None More Than You

None More Than You was a dual commission from the Dessoff Choirs and Roomful of Teeth for a piece celebrating the 200th birthday of Walt Whitman.

My ideas for making a piece highlighting the very different vocal qualities of the two groups were crystallized by a metaphor I happened to come across in Kierkegaard’s Sickness unto Death: “Necessity is like a sequence of consonants only, but in order to utter them there must in addition be possibility. When this is lacking, when a human existence is brought to the pass that it lacks possibility, it is in despair, and every instant it lacks possibility, it is in despair.”

I asked the members of Roomful of Teeth to try to utter the most famous text about words in Western culture, the opening of the Gospel of John, using only consonants. Of course, it is impossible to do this. In order to make sounds, we use air, and air has shape. But that’s what Roomful of Teeth spends the first half of None More Than You trying to do:

N th bgnng wz th wrd,
nd th wrd wz wth gd,
nd th wrd wz gd.
nwn hz vr sn gd.

In response, the Dessoff choir sings lines from Whitman’s Song of the Rolling Earth, which talk about how the words we need to live are everywhere around us, and even inside us:

Were you thinking that those were the words, those upright lines?
No, those are not the words, the substantial words are in the ground and sea,
They are in the air, they are in you.

The music the Dessoff choir sings is inspired by the really stunning incarnation moment in the Credo of Josquin’s Missa Pange Lingua. It’s kind of ironic that pange lingua means “Tell, tongue” since Whitman says it’s better not to:

I will never henceforth have to do with the faith that tells the best,
I will have to do only with that faith that leaves the best untold.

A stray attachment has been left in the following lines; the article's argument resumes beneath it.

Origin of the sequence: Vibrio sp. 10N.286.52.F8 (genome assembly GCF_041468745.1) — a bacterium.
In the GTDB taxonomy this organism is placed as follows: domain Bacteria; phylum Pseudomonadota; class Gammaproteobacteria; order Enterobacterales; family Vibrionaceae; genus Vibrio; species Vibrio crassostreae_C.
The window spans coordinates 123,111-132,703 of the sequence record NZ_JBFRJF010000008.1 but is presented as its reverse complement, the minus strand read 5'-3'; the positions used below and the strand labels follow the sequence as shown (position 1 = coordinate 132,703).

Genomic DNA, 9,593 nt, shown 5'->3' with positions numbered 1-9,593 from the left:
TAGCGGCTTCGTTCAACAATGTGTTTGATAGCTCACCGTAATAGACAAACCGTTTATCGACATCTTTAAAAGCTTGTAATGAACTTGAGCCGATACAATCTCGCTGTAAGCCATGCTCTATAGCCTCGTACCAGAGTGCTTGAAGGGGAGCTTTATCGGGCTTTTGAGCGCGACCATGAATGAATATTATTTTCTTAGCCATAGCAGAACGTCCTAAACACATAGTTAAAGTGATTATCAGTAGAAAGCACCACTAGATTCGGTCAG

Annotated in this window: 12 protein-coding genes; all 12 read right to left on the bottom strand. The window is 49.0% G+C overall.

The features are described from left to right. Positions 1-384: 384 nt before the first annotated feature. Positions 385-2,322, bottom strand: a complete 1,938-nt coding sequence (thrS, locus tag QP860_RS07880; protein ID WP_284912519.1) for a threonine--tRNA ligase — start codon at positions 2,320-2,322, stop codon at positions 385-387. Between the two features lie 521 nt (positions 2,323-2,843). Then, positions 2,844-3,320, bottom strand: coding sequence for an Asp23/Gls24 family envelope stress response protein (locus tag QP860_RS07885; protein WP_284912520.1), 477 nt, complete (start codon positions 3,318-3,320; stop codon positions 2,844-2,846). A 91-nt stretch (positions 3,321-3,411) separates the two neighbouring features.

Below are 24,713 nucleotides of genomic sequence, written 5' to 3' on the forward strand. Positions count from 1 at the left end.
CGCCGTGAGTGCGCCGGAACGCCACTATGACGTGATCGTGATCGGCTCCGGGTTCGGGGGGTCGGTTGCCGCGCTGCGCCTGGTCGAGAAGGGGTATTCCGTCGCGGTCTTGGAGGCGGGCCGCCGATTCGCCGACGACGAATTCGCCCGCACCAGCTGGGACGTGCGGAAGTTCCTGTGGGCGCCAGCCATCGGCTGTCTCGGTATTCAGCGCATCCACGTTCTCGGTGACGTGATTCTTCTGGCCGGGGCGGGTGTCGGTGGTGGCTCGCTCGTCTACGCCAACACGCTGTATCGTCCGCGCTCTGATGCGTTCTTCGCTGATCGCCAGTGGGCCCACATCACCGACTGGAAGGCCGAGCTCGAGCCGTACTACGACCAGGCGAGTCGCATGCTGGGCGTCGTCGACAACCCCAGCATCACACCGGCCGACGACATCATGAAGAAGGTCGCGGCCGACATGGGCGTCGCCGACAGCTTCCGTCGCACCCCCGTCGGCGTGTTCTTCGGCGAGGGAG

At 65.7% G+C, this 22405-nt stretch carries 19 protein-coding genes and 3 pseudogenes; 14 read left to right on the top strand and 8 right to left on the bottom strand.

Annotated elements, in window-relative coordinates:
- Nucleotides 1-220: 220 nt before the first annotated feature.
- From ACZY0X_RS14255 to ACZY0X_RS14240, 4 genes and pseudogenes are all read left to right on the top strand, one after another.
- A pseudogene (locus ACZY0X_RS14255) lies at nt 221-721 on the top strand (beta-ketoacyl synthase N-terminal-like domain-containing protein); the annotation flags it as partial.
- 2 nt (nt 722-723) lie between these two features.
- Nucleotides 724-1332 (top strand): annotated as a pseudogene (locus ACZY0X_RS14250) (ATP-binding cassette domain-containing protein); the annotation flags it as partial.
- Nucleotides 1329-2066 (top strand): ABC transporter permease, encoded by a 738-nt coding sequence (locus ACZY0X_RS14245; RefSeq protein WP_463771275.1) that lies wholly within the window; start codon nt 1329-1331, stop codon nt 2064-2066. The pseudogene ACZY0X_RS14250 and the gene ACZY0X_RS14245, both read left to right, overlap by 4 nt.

In the course of the piece, the Dessoff singers help the Teeth singers move from the place of stringent necessity to a place of endless possibility, and the last part of the piece is nothing but vowels.

Many thanks to the members of Roomful of Teeth: Estelí, Martha, Caroline, Virginia, Eric, Thann, Dashon, and Cameron, and Brad Wells, the director; to Jeff Cook, who tracked and helped mix the pre-recorded track for this version of the piece; to Malcolm J. Merriweather and the Dessoff Choirs, who initiated the commission of this piece in honor of Walt Whitman’s 200th birthday and to the New Music On The Point Festival, who co-commissioned the piece.

None More Than You is dedicated with deepest love to Meredith Ward, my chavruta and family member.

Whoever you are! you are he or she for whom the earth is solid and liquid,
You are she or he for whom the sun and moon hang in the sky,
For none more than you are the present and the past,
For none more than you is immortality.

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You can hear a live recording of the piece by visiting visiting July 1st in A Book of Days. (Meredith’s birthday, not Walt’s!)

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When the day comes that singing in groups is possible again, choruses can perform this piece with the Roomful of Teeth music either live or pre-recorded. Email me for details.

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Ascension

Ascension was written for a production of Part II of Goethe’s Faust, called Faust 2.0 and premiered by Mabou Mines in New York in 2019. The lyricist Matthew Maguire generously agreed to focus on the lines from the Magnificat and the Beatitudes that talk about turning the world upside down — the idea being that those lines manifest the revelation embodied in what we call “feminine energy.”

I am not enough of a Goethe person to be able to say if we successfully mirrored Goethe’s vision, but I really like what Matthew came up with, and really loved writing the music for this lyric.

My broken one, my wayward Faust,
You were the proud one
No more, no more.
You were the mighty one
No more, no more.

I scatter the proud
And topple the mighty
from their thrones

The one who strives will always stray,
So you, the greatest striver,
Became the greatest sinner
Seduced by power’s dark embrace
You turned away from grace

Blessed are the humble,
for they shall inherit the earth.

Broken you finally feel
Blind you finally see
That’s the miracle of Love’s sacrifice
And that is why, my Beloved one
I’m calling you to Paradise

I scatter the proud
And topple the mighty

Blessed are the humble,
for they shall inherit…

The wonderful Andrea Jones Sojola, who played Mary in the Mabou Mines production, recorded a version of the piece that you can hear by visiting August 15th in A Book of Days.

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If you would like to perform the piece yourself, please click the paypal link below, and we will send you the score and the backing track needed to perform the piece, with thanks for supporting this low-key way of publishing:

 

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